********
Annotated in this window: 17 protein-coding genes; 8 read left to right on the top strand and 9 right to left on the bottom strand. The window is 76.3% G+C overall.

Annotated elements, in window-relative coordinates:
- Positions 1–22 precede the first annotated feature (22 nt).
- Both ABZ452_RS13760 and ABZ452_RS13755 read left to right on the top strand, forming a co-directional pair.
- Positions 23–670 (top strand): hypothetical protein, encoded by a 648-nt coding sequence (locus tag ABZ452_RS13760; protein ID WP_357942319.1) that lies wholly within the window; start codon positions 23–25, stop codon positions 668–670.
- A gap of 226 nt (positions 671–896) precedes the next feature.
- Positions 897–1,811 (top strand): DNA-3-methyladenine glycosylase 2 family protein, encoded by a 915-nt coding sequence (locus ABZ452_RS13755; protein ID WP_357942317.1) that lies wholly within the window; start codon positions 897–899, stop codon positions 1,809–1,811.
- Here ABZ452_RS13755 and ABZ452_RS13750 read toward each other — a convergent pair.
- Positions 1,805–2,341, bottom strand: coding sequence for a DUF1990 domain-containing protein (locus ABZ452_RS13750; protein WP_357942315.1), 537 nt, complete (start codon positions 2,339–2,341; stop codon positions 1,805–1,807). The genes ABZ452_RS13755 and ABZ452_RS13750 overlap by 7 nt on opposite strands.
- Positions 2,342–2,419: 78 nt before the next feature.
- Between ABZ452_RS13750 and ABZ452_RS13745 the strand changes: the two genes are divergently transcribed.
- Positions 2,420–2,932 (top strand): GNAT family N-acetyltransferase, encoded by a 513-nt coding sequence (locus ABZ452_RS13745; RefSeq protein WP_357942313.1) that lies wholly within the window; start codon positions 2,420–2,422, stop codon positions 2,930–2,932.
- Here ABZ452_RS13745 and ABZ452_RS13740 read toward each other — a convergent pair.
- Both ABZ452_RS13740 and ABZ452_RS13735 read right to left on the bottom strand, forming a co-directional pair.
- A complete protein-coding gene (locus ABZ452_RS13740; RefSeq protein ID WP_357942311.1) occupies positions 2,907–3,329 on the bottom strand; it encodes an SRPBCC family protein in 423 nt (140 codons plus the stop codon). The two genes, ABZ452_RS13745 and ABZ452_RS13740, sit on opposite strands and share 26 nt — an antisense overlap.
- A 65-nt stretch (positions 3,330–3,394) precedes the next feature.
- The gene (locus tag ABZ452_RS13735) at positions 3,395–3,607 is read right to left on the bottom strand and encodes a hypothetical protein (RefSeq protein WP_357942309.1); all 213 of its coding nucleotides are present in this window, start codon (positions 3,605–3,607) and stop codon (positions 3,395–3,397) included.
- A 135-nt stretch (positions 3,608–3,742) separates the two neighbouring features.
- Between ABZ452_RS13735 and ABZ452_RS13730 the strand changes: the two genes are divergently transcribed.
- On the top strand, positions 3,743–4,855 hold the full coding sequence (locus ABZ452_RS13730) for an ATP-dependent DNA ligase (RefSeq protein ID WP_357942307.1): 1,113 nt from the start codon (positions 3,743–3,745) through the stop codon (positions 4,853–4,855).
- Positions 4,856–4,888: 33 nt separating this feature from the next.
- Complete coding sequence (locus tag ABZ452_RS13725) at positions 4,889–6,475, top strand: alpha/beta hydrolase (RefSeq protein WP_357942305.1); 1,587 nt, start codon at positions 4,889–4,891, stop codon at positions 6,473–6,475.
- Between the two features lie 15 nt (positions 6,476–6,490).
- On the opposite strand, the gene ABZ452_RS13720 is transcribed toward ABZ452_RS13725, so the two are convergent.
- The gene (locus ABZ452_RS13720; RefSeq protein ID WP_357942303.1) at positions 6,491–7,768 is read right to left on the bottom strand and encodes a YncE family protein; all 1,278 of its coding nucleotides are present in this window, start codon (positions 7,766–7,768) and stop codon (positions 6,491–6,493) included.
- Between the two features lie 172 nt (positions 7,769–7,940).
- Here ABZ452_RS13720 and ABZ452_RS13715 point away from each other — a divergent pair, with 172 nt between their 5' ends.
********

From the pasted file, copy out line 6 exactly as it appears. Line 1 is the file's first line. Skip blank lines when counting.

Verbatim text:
- A gap of 226 nt (positions 671–896) precedes the next feature.